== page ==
Synopsis:

"Bold, important and masterful . . . Marmot's message is not just timely, it's urgent."

-The Washington Post Book World

You probably didn't realize that when you graduate from college you increase your lifespan, or that your co-worker who has a slightly better job is more likely to live a healthier life. In this groundbreaking book, epidemiologist Michael Marmot marshals evidence from nearly thirty years of research to demonstrate that status is not a footnote to the causes of ill health-it is the cause. He calls this effect the status syndrome.

The status syndrome is pervasive. It determines the chances that you will succumb to heart disease, stroke, cancers, infectious diseases, even suicide and homicide. And the issue, as Marmot shows, is not simply one of income or lifestyle. It is the psychological experience of inequality-how much control you have over your life and the opportunities you have for full social participation-that has a profound effect on your health.

The Status Syndrome will utterly change the way we think about health, society, and how we live our lives.

Synopsis:

Based on decades of his own research, a pioneering epidemiologist reveals the surprising factors behind who lives longer and why

You probably didn't realize that when you graduated from college you increased your lifespan, or that your co-worker who has a master's degree is more likely to live a longer and healthier life. Seemingly small social differences in education, job title, income, even the size of your house or apartment have a profound impact on your health.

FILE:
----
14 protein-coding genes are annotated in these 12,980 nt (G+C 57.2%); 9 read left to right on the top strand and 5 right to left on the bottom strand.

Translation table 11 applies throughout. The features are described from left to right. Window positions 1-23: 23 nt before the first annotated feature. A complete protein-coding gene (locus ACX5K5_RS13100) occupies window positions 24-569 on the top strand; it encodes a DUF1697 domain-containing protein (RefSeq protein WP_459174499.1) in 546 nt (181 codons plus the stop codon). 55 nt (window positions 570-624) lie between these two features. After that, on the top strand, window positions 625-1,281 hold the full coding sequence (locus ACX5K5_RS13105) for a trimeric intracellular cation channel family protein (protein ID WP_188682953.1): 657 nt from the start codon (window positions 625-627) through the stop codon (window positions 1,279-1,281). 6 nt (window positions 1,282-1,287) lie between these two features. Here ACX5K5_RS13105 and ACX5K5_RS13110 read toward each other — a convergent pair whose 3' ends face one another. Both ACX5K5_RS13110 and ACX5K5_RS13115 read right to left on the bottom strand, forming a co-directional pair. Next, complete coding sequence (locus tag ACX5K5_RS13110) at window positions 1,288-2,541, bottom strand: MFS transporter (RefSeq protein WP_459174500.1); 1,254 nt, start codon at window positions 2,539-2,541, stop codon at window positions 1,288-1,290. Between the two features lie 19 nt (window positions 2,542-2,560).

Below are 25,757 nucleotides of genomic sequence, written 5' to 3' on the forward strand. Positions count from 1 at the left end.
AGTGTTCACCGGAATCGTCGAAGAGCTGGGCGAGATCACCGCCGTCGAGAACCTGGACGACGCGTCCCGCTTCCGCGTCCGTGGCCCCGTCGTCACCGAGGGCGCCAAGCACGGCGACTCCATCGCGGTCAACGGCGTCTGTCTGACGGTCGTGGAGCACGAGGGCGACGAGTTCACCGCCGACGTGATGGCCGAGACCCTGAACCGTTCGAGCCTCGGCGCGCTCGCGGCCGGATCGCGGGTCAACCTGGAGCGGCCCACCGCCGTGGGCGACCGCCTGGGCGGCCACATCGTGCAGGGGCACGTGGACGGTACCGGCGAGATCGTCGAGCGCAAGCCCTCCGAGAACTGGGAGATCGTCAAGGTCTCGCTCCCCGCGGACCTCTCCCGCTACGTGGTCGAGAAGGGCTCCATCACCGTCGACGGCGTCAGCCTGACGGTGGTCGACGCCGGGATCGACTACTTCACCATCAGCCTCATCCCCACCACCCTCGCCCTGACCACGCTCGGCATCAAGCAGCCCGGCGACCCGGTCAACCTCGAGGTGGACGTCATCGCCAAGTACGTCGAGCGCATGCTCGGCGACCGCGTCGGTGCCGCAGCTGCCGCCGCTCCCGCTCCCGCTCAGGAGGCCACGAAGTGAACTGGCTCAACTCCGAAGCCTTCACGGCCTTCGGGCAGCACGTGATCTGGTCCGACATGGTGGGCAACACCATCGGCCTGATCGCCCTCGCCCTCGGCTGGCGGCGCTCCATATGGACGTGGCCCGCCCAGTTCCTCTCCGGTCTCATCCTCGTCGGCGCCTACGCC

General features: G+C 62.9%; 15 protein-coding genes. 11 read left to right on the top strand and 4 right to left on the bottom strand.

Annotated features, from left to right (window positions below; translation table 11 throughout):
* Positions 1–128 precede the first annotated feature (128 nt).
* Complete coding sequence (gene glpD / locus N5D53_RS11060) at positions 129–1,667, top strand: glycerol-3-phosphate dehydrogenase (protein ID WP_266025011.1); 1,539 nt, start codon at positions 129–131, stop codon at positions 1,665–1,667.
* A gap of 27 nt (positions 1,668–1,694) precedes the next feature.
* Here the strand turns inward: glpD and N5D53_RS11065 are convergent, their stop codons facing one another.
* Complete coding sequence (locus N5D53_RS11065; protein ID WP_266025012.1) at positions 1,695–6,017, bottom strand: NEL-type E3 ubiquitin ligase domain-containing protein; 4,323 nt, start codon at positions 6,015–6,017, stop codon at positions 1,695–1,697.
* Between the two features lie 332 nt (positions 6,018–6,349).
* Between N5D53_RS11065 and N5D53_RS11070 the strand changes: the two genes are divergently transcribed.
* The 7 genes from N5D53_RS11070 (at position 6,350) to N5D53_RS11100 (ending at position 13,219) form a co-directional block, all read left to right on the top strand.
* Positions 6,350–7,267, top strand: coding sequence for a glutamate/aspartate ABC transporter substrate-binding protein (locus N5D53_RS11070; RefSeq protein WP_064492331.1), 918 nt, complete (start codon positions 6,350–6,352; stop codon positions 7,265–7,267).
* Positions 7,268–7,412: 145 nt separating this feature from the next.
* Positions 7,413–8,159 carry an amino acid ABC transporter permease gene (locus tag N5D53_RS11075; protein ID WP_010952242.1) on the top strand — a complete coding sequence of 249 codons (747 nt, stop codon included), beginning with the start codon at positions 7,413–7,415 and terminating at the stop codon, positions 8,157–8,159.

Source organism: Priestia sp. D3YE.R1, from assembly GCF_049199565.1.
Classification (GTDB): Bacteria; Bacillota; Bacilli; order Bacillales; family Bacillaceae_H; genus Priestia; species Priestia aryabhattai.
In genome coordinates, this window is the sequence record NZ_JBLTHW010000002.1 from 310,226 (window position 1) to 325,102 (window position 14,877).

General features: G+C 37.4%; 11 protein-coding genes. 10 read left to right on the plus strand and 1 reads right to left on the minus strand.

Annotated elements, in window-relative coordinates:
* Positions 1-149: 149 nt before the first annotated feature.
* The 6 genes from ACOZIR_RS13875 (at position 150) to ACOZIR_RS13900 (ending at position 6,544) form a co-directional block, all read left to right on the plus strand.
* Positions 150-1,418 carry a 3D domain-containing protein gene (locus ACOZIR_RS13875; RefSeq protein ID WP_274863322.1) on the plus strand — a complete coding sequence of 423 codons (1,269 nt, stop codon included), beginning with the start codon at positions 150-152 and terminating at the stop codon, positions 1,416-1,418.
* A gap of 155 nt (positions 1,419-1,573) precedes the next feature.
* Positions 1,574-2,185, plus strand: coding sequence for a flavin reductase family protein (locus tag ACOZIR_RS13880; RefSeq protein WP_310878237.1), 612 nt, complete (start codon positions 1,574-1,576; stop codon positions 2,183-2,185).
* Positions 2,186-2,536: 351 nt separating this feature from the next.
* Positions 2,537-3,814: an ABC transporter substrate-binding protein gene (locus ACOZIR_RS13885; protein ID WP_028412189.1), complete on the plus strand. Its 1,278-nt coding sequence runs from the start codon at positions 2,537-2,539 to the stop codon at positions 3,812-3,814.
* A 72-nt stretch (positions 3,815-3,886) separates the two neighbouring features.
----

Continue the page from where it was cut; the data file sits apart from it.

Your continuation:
For years we have focused merely on how advances in technology and genetics can extend our lives and cure disease. But as Sir Michael Marmot argues, we are looking at the issue backwards. Social inequalities are not a footnote to the real causes of ill health in industrialized countries; they are the cause. The psychological experience of inequality, Marmot shows, has a profound effect on our lives. And while this may be alarming, it also suggests a ray of hope. If we can understand these social inequalities, we can also mitigate their effects.

In this groundbreaking book, Marmot, an internationally renowned epidemiologist, marshals evidence from around the world and from nearly thirty years of his research to demonstrate that how much control you have over your life and the opportunities you have for full social participation are crucial for health, well-being, and longevity. Just as Bowling Alone changed the way we think about community in America, The Status Syndrome will change the way we think about our society and how we live our lives.

About the Author

Michael Marmot is a professor of epidemiology and public health at University College, London, where he is also the director of the International Center for Health and Society. He serves as an adviser to the World Health Organization and lectures around the world. He lives in London.

Product Details

ISBN:
9780805073706
Subtitle:
How Social Standing Affects Our Health and Longevity
Publisher:
Holt Paperbacks
Author:
Marmot, Michael
Author:
Marmot, M. G.
Location:
New York, N.Y.
Subject:
General
Subject:
General science
Subject:
Sociology - General
Subject:
Healthy Living
Subject:
Longevity
Subject:
Social status
Subject:
Health Care Issues
Edition Description:
Trade Cloth
Series Volume:
03-131
Publication Date:
20050905
Binding:
Electronic book text in proprietary or open standard format
Grade Level:
General/trade
Language:
English
Illustrations:
10-12 graphs
Pages:
336
Dimensions:
1400x1800 1

Related Subjects

Health and Self-Help » Health and Medicine » Politics of Health Care
History and Social Science » Sociology » General

The Status Syndrome: How Social Standing Affects Our Health and Longevity
0 stars - 0 reviews
$ In Stock
Product details 336 pages Henry Holt & Company - English 9780805073706 Reviews: